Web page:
- 1/16″ stream wastes 100 gallons in 24 hours
- 1/8″ stream wastes 400 gallons in 24 hours!
Leak Detection & Repair
Studies show that dripping faucets and leaking toilets account for as much as 14% of all indoor water use, equivalent to 10 gallons per person of water lost per day.
Read Your Water Meter
Use your water meter to check for leaks in your home. Start by turning off all faucets and water-using appliances and make sure no one uses water during the testing period. Take a reading on your water meter, wait for about 30 minutes, then take a second reading. If the dial has moved, you have a leak.
Toilets can account for almost 30% of all indoor water use, more than any other fixture or appliance. An average of 20% of toilets leak. Older toilets (installed prior to 1994) use 3.5 to 7 gallons of water per flush and as much as 20 gallons per person per day. Replacing an old toilet with a new model can save the typical household 7,900 to 21,700 gallons of water per year, cutting both your water and wastewater bills.
Check for Leaky Toilets
The most common source of leaks is the toilet. Check toilets for leaks by placing a few drops of food coloring in the tank. If after 15 minutes the dye shows up in the bowl, the toilet has a leak. Leaky toilets can usually be repaired inexpensively by replacing the flapper.
Check for Leaky Faucets
The next place to check for leaks is your sink and bathtub faucets. Dripping faucets can usually be repaired by replacing the rubber O-ring or washer inside the valve.
1356 Baltimore Road
Defiance, Ohio 43512
Monday – Friday 7:30 a.m. – 4:00 p.m.
Water Superintendent – Adam McDowell
Anytime day or night, call: 419.782-1886
Questions regarding water bill or meter should be directed to Utilities.
Water Reports & Documents
Common Water Problems
It is often difficult to isolate the cause of taste or odor problems. If you experience objectionable tastes or odors, please contact the water plant at 782-1886. A representative from the water plant may want to collect a sample.
- When did you first notice the problem (time of day)?
- Is the problem with both the hot and cold water?
- Have you installed a new water heater recently (within the past year)?
Rusty water is safe to drink, but is objectionable because it discolors laundry and affects the flavor of some beverages (such as tea and coffee). Usually, problems with rusty water are caused by some sort of disturbance in the distribution system. If you experience rusty water, try to avoid using any water. That way, you limit the amount of rust you pull inside your plumbing system. Postpone doing laundry until after the problem clears up. If you have already done laundry and it is stained, do not dry it! The water plant has a product available that may remove stains. When you experience rusty water, please contact the water plant at 782-1886. Have the following information ready when you call:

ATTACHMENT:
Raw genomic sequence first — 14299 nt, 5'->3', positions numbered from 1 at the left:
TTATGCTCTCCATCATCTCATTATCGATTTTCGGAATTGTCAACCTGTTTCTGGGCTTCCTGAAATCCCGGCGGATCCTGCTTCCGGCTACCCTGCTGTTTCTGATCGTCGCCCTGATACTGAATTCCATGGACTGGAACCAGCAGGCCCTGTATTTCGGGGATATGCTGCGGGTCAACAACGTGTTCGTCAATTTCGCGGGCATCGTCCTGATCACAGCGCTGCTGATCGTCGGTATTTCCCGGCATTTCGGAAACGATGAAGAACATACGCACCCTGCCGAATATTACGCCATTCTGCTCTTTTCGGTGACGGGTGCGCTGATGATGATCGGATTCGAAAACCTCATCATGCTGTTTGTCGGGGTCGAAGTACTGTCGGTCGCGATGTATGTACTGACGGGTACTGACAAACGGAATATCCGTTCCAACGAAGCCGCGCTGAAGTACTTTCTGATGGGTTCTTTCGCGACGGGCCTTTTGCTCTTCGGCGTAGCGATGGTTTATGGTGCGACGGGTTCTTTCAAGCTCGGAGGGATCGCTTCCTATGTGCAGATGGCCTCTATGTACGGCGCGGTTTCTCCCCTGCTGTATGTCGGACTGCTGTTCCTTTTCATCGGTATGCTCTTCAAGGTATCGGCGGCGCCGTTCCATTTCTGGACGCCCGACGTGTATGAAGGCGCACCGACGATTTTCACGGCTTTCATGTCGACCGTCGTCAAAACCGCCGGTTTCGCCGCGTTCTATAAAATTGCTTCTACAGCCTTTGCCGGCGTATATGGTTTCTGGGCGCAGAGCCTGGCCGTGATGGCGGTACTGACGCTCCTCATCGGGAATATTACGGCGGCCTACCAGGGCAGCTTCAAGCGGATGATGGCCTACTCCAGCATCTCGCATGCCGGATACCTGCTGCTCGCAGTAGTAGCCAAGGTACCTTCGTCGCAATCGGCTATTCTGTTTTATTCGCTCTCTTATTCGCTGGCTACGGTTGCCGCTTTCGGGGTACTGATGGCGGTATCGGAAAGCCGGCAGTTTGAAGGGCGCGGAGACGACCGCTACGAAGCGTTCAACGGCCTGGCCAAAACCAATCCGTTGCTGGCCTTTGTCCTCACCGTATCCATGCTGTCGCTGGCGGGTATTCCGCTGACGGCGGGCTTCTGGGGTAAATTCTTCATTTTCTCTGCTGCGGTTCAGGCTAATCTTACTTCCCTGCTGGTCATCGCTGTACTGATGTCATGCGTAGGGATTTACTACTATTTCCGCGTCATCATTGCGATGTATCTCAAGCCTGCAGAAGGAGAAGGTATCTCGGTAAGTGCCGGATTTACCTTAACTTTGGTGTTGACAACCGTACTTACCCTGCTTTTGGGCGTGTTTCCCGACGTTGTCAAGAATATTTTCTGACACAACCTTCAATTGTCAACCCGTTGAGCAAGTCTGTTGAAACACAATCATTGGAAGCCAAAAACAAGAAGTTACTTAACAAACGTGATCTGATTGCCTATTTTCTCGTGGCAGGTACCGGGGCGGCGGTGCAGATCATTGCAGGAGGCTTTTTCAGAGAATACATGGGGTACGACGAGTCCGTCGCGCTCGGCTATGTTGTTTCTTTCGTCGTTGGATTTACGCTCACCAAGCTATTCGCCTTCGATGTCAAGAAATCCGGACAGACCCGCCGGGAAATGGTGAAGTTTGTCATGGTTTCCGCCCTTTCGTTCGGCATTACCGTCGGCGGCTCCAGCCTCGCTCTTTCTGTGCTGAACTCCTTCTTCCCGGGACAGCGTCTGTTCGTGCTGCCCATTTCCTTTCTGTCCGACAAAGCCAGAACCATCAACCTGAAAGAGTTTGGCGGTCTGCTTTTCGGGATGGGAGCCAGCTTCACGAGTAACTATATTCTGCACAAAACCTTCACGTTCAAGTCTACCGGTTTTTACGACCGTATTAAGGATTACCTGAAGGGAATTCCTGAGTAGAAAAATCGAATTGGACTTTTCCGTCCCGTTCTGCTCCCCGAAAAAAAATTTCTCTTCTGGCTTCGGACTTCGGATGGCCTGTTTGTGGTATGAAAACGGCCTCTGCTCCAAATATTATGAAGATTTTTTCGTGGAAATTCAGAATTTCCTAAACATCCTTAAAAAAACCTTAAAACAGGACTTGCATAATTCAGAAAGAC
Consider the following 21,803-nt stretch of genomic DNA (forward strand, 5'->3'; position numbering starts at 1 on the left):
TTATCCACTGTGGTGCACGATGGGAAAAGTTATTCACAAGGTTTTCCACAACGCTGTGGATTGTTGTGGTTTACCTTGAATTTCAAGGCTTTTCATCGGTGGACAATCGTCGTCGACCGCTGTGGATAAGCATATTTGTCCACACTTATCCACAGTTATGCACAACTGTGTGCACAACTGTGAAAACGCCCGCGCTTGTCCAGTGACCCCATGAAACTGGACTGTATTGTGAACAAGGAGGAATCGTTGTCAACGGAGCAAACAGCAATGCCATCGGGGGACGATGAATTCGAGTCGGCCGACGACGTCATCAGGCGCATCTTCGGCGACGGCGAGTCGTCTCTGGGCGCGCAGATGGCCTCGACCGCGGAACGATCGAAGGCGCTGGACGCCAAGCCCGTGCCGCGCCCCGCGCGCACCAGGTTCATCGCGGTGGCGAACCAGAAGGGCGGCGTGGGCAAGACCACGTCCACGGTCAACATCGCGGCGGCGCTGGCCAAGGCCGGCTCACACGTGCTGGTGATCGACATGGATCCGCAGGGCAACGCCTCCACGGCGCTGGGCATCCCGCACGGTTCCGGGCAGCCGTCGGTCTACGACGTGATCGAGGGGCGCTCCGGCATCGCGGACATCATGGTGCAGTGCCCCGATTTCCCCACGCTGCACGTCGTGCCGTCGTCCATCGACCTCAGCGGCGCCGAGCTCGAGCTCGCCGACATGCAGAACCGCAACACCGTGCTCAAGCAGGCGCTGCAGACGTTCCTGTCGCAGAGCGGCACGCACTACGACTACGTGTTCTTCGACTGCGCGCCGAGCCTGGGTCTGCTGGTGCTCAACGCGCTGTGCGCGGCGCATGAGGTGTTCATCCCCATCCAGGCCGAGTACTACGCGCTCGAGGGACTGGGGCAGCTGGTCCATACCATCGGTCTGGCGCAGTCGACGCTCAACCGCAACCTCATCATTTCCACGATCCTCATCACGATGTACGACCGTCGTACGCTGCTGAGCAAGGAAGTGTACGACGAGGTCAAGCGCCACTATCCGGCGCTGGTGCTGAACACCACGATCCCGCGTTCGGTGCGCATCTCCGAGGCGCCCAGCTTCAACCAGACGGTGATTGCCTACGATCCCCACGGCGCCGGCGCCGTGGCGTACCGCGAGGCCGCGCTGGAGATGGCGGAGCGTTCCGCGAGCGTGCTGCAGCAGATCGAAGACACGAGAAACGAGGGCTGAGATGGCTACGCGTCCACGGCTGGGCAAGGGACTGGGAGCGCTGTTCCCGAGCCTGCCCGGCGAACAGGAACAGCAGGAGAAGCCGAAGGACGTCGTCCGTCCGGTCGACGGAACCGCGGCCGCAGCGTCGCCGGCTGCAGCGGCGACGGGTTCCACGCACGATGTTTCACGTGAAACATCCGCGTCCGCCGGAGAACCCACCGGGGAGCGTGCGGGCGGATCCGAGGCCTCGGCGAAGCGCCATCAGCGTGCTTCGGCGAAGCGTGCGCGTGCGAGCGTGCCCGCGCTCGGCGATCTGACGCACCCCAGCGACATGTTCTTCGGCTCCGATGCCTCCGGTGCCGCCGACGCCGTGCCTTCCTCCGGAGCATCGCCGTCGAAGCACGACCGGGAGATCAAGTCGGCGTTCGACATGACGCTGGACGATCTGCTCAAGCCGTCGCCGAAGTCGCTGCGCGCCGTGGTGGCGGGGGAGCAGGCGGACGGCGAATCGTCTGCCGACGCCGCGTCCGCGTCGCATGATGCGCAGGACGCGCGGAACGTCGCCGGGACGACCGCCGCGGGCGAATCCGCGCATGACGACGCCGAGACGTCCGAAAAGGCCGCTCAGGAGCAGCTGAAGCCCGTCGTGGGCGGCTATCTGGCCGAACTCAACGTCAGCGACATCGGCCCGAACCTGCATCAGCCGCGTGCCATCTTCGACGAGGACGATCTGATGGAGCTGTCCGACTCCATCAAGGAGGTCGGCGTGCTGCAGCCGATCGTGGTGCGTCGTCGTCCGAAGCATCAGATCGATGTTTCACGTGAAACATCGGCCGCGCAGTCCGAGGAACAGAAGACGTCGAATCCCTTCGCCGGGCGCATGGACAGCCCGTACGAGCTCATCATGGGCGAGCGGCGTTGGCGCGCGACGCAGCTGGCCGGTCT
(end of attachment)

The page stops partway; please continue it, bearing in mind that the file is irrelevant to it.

- When did you first notice the problem (time of day)?
- Is the problem with both the hot and cold water?
- Are you aware if any of your neighbors are experiencing the same problem?
- Are you aware of any construction work occurring in your area.
If you notice lower than normal water pressure, please contact the water plant at 782-1886. Try to have the following information ready when you call:
- How long have you experienced this problem?
- Have you had any plumbing work done lately? (If you have, and the problem is isolated to a single faucet, check the aerator for debris.
The most common reason for being without water is due to a water main break. However, anytime you are without water and don’t know why, please contact the water plant. Be ready to answer the following questions:
- When did you first experience this problem?
- Do you live in a apartment? If so, you should contact the manager to learn if they are doing any plumbing work within the facility.
- Are you aware if any of your neighbors have the same problem?
Usually caused by small particles from existing plumbing or hot water heaters, dislodged due to rapid changes in pressure or flow. Also see Rusty Water.
Resolution: Symptoms can be resolved by flushing water lines (faucets) and flushing hot water heaters. There is a possibility that old water lines and/or the water heater may need to be replaced. If symptoms persist, collect a sample of the sediment for analysis to determine the origin.
This concern is due to leaking kitchen or bathroom fixtures which leave standing water or moist surfaces. When this happens, the chlorine dissipates from the water and algae growth results from spores in the air.
Resolution: The algae can be eliminated with common household bleach in a spray bottle. Toilets with algae “rings” can be treated the same way or a toilet bowl cleaner containing chlorine is effective in removing the algae. When using the spray bottle, particular attention should be taken to get the chlorine bleach solution up into the faucet/aerator and into the flush opening under the commode lid to insure a good kill of the algae/fungus.
The City is responsible for leaks in the distribution system. Customers are responsible for any problems beginning at the curb stop (valve where your pipes connect to the main). If you suspect a water main is broken in the distribution system, contact the water plant at 782-1886. Please provide as exact of a location as possible.
The most probable cause of milky water is air in the water lines. This may be caused by water main repair, low pressure, temperature changes, or overheating of water in the hot water heater.
Resolution: This concern can be resolved by either the customer flushing their water lines (faucets) and/or the city flushing the water main. Check the setting of the hot water heater thermostat and measure the water temperature. Normal setting should be below 150 degrees Fahrenheit. Ensure that the pressure/temperature relief valve on the hot water heater is functioning properly.
Water softeners can sometimes cause more concerns than they cure. If not properly installed and maintained, water softeners can cause taste, odor, sediment, or other problems. There are a variety of softeners that can eliminate chlorine and minerals from the water while adding sodium to an already stable drinking water. Destabilization of the water can cause increased corrosion in the plumbing system.
Resolution: If a water softener has been installed, test the water quality before and after the unit to make sure that it is operating correctly. Ensure that the unit is serviced and maintained regularly.